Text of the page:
En EspaŅol

Q. Who is Mr. Smarty Plants?

A: There are those who suspect Wildflower Center volunteers are the culpable and capable culprits. Yet, others think staff members play some, albeit small, role. You can torture us with your plant questions, but we will never reveal the Green Guru's secret identity.

Help us grow by giving to the Plant Database Fund or by becoming a member

Did you know you can access the Native Plant Information Network with your web-enabled smartphone?


Ask Mr. Smarty Plants

Ask Mr. Smarty Plants is a free service provided by the staff and volunteers at the Lady Bird Johnson Wildflower Center.

Search Smarty Plants
See a list of all Smarty Plants questions
Can't find the answer in our existing FAQs, submit a question to Mr. Smarty Plants.
Need help with plant identification, visit the plant identification page.
rate this answer
Not Yet Rated

Sunday - May 31, 2009

From: Cooperstown, NY
Region: Northeast
Topic: Non-Natives, Pests
Title: Problems with beheaded non-native Gerbera daisies in Cooperstown, NY
Answered by: Barbara Medford


I planted my gerberas in my perennial bed - as usual. Something is beheading them and leaving the blooms along side the plant. Some of the bloom is eaten but most of it is right there. I have tried a rodent repellent mostly made up of black pepper oil. I have also tried cayenne sprinkled directly all over the flower and leaves. We have lots of birds, squirrels and woodchucks. What can I do to eliminate or at least repel whatever is doing the damage? Thanks.


Do you have deer in the area? This sounds more like deer "tasting" to see if they like it. Apparently they don't, if they don't eat the whole bloom.  Doesn't really make any difference, we truly have no magic wand to keep critters from grazing on your plants. The birds are probably not guilty in this case, as that is not their usual fare. Squirrels are generally more fond of large seeds (especially sunflower seed put out for the birds), nuts and grains.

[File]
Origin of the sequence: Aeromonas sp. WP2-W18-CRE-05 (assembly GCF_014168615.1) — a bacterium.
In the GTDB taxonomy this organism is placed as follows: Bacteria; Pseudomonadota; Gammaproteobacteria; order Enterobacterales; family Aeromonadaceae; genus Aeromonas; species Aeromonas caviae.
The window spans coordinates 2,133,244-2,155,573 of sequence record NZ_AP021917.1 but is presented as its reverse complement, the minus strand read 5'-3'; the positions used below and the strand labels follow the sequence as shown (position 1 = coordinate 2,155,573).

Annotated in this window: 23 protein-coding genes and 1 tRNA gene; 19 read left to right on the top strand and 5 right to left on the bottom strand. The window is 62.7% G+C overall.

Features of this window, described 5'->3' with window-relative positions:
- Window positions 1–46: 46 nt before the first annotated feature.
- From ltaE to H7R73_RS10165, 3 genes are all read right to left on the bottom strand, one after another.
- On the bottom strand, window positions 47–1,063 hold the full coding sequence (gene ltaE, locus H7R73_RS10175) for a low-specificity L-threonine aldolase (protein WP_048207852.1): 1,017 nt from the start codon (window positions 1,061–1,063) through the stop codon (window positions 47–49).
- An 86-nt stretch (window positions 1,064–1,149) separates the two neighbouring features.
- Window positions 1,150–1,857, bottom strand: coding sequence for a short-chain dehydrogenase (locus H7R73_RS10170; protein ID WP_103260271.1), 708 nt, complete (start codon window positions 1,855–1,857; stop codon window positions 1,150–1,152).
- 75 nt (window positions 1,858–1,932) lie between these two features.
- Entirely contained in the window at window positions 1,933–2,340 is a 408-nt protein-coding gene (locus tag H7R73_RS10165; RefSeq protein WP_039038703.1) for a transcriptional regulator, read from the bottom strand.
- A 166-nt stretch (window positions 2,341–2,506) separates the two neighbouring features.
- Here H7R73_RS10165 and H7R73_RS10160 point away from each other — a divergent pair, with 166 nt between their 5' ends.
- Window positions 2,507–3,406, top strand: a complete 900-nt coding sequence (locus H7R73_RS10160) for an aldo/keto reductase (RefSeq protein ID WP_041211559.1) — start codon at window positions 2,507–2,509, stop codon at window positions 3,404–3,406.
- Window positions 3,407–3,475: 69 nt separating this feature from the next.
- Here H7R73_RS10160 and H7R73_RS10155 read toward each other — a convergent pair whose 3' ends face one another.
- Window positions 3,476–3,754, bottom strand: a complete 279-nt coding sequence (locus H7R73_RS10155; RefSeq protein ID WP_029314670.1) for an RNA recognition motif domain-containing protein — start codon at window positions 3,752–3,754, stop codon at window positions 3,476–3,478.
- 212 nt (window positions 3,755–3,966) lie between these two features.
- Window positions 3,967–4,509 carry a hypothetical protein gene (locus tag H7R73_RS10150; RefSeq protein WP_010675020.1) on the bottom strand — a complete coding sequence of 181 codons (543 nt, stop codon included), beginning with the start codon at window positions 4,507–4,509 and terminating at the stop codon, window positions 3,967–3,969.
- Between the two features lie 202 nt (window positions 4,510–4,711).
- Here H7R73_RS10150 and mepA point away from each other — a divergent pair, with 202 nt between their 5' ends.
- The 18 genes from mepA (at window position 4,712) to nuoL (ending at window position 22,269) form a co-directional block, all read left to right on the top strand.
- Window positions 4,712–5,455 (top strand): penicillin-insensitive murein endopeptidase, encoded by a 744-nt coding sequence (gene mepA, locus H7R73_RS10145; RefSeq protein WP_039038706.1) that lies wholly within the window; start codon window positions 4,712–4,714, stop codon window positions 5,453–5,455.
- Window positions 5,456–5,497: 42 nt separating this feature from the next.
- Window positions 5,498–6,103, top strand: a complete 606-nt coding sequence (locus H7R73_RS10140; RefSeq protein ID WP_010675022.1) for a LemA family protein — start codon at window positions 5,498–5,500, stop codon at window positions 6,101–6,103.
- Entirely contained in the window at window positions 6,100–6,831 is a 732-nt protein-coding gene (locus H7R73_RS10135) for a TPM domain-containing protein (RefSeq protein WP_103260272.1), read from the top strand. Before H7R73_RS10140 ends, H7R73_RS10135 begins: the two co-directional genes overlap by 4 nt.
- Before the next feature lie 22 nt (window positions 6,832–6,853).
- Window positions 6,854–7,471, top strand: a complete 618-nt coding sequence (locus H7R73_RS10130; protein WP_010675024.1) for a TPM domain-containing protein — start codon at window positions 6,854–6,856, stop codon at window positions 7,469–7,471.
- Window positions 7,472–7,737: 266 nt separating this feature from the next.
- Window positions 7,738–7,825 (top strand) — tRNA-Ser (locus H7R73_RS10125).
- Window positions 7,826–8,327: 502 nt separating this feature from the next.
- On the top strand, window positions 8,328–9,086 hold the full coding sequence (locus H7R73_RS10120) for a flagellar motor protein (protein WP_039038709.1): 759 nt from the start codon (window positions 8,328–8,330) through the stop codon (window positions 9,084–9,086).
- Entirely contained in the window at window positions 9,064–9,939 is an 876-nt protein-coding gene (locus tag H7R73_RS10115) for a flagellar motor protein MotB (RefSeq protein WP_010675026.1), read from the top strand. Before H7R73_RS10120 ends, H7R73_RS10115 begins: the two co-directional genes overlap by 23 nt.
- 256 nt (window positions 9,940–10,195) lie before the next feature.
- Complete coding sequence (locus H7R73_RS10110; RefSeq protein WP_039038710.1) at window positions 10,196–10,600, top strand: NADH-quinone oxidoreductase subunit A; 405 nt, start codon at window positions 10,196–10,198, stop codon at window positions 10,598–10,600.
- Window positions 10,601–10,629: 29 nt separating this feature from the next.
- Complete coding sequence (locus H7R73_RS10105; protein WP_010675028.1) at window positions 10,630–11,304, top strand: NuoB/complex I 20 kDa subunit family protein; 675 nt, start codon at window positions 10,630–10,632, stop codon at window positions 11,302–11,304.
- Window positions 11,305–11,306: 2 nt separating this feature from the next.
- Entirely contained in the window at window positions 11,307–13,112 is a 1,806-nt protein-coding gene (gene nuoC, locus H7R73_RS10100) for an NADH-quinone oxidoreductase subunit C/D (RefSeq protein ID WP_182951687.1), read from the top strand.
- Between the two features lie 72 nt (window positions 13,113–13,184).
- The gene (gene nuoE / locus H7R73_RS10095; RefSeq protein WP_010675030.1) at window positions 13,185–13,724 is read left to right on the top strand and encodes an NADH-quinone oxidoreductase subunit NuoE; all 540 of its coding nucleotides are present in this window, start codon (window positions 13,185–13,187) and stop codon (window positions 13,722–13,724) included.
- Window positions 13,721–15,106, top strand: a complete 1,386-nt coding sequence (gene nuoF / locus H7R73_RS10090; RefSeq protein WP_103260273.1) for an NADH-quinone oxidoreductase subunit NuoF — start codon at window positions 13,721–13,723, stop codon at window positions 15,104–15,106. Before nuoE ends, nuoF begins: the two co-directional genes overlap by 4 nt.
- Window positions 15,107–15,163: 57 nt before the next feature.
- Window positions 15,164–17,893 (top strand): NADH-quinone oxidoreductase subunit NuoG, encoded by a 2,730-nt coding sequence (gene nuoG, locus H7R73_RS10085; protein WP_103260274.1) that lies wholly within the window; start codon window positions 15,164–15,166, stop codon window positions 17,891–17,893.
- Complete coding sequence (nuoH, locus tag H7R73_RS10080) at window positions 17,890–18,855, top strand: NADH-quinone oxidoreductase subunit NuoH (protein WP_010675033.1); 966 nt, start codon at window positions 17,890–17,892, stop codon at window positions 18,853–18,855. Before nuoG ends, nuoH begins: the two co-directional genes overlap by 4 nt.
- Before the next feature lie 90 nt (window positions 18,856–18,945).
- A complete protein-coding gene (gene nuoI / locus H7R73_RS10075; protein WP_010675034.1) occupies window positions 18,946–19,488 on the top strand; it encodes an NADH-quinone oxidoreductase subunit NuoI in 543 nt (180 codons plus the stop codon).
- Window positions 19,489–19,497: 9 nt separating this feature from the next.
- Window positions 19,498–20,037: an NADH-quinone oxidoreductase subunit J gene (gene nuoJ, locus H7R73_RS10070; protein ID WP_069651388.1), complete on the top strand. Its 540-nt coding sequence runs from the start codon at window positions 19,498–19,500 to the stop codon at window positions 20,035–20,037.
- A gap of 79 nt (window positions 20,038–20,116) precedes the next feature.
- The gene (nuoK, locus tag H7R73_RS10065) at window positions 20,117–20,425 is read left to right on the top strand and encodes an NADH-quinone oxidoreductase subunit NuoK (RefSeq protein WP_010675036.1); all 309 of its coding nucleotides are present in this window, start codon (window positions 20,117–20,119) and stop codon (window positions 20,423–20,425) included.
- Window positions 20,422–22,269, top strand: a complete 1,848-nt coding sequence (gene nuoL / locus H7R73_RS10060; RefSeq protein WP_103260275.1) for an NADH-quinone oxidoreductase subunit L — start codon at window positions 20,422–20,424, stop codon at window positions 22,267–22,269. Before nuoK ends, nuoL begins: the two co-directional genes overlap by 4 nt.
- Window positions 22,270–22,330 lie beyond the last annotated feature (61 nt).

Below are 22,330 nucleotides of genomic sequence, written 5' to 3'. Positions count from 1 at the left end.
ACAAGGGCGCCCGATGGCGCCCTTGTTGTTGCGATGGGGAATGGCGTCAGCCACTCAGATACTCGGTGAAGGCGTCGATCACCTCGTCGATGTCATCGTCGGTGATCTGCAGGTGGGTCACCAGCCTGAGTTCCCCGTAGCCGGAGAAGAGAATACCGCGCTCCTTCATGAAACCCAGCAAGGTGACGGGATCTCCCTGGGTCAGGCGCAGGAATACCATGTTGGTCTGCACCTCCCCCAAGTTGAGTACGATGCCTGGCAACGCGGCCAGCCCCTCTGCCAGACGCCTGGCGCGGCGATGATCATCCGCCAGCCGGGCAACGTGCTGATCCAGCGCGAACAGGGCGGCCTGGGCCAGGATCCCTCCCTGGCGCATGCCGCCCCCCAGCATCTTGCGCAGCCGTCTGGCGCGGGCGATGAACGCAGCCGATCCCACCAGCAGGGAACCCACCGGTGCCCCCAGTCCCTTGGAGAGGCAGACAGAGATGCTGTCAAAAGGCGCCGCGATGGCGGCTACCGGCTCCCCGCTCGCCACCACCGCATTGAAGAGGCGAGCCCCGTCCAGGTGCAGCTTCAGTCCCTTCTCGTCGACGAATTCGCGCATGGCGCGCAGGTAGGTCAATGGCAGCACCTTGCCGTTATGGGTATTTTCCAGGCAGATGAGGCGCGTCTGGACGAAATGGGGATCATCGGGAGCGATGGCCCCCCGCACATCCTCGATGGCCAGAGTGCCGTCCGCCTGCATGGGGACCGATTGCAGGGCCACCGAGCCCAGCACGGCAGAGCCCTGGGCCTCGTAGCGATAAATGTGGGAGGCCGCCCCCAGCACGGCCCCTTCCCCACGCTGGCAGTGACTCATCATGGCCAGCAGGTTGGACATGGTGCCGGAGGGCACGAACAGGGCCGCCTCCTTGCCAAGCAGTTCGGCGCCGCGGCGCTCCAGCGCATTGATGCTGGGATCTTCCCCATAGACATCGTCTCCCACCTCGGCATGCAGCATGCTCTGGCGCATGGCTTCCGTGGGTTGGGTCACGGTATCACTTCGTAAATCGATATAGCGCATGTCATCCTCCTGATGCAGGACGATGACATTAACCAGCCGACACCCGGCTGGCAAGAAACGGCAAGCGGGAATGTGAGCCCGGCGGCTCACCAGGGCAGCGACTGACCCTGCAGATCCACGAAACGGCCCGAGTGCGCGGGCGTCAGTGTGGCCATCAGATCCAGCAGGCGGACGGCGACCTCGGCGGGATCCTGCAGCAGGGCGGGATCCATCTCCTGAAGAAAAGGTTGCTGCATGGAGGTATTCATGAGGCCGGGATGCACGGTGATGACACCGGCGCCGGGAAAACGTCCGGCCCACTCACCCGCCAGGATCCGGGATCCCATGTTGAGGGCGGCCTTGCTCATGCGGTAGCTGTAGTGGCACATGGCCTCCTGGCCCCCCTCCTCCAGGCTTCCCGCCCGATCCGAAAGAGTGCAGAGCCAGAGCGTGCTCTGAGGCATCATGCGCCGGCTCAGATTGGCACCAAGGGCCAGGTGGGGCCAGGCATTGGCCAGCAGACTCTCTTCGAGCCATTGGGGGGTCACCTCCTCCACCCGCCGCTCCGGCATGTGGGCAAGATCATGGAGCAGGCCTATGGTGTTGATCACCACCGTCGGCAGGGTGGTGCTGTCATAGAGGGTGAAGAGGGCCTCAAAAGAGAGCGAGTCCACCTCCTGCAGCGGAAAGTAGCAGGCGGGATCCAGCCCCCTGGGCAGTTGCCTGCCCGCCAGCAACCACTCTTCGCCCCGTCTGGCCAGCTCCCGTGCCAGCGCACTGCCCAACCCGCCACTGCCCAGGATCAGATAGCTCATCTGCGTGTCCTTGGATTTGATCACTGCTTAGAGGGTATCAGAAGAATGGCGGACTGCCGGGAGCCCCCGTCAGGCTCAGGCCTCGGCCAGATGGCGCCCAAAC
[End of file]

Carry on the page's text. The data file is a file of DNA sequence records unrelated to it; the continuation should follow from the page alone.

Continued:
We don't have woodchucks in Texas (or groundhogs, as they are sometimes called) so we had to go looking for information. The woodchuck is mostly herbivorous, primarily eating wild grasses, other vegetation, berries and agricultural crops. However, they also eat grubs, grasshoppers, insects and snails, which is beneficial to the gardener. Clearing of forests for urban development (like building your house, for instance) has provided them with more suitable habitat. 

Rabbits? Well, gee, what's not to like about little fluffy bunnies? Lots, we guess, as you'll see in this article from PennState Cooperative Extension, Monroe County, PA, by Laurel Bishow, Penn State Master Gardener, Rabbit Resistant Plants.

A very comprehensive article with lots of links is this one from About.com: Landscaping Organic Pest Control for Insect and Rodent Garden Pests. It also has information on repelling deer. 

Conclusion? We don't have any. We don't know what is eating your Gerbera jamesonii, which is, by the way non-native to North America, but rather to South America, Africa and Asia.  If that is the only thing that is being eaten, it may just be that they will have to be sacrificed. What lengths you go to, with traps, netting, sprays, etc., will depend more on how badly you want to keep those particular plants. 


More Non-Natives Questions

Problems with non-native windmill palm in Eden NY
May 29, 2009 - I have a potted windmill palm, about two weeks after being potted the leaves are turning yellow with brown spots on them. what have I done wrong?
view the full question and answer

Wildflower Center work on non-native, invasive Bastard Cabbage from Austin
March 20, 2014 - Still have cabbage weeds that infiltrated Austin awhile back. How did Wildflower Center resolve it?
view the full question and answer

Controlling Rapistrum rugosum (annual bastardcabbage)
March 09, 2012 - The invasive, Rapistrum rugosum, seems to be especially ubiquitous this year. I communicated with Dr. Mark Simmons a few years ago regarding his research, which indicated that over-sowing wit...
view the full question and answer

Care for non-native Desert Rose (Adenium obesum)
August 08, 2006 - I was given a desert rose and i'm looking for general information about planting, watering, how much sun it needs etc. I hope you can help. Thanks
view the full question and answer

Can non-native Epiphyllum (Orchid Cactus) be grown in Round Rock, Texas?
July 01, 2014 - Can the Epiphyllum (Orchid Cactus) be grown in the Round Rock Texas area or is this area too hot for it?
view the full question and answer

Support the Wildflower Center by Donating Online or Becoming a Member today.
© 2015 Lady Bird Johnson Wildflower Center